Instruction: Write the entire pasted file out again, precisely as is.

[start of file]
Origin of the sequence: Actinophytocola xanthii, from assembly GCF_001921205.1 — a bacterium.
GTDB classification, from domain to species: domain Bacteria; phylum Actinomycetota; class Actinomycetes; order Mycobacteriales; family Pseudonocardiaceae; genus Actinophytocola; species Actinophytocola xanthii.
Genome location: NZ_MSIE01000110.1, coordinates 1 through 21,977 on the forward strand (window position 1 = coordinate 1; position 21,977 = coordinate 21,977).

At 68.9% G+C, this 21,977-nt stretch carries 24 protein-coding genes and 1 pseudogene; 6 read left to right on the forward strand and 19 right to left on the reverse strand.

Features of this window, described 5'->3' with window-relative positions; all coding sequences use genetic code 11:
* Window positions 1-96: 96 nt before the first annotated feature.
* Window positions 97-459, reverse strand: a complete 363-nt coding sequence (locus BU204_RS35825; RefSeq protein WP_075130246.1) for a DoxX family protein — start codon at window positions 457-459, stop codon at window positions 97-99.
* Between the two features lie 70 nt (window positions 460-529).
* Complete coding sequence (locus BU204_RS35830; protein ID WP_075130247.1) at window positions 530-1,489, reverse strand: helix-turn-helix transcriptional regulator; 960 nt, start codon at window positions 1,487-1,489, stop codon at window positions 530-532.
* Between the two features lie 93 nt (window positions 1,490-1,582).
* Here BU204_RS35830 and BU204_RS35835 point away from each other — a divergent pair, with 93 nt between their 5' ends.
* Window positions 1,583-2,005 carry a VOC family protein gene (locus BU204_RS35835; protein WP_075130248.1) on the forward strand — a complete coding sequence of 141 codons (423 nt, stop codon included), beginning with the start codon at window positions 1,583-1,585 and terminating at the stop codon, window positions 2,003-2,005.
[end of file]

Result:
Origin of the sequence: Actinophytocola xanthii, from assembly GCF_001921205.1 — a bacterium.
GTDB classification, from domain to species: domain Bacteria; phylum Actinomycetota; class Actinomycetes; order Mycobacteriales; family Pseudonocardiaceae; genus Actinophytocola; species Actinophytocola xanthii.
Genome location: NZ_MSIE01000110.1, coordinates 1 through 21,977 on the forward strand (window position 1 = coordinate 1; position 21,977 = coordinate 21,977).

At 68.9% G+C, this 21,977-nt stretch carries 24 protein-coding genes and 1 pseudogene; 6 read left to right on the forward strand and 19 right to left on the reverse strand.

Features of this window, described 5'->3' with window-relative positions; all coding sequences use genetic code 11:
* Window positions 1-96: 96 nt before the first annotated feature.
* Window positions 97-459, reverse strand: a complete 363-nt coding sequence (locus BU204_RS35825; RefSeq protein WP_075130246.1) for a DoxX family protein — start codon at window positions 457-459, stop codon at window positions 97-99.
* Between the two features lie 70 nt (window positions 460-529).
* Complete coding sequence (locus BU204_RS35830; protein ID WP_075130247.1) at window positions 530-1,489, reverse strand: helix-turn-helix transcriptional regulator; 960 nt, start codon at window positions 1,487-1,489, stop codon at window positions 530-532.
* Between the two features lie 93 nt (window positions 1,490-1,582).
* Here BU204_RS35830 and BU204_RS35835 point away from each other — a divergent pair, with 93 nt between their 5' ends.
* Window positions 1,583-2,005 carry a VOC family protein gene (locus BU204_RS35835; protein WP_075130248.1) on the forward strand — a complete coding sequence of 141 codons (423 nt, stop codon included), beginning with the start codon at window positions 1,583-1,585 and terminating at the stop codon, window positions 2,003-2,005.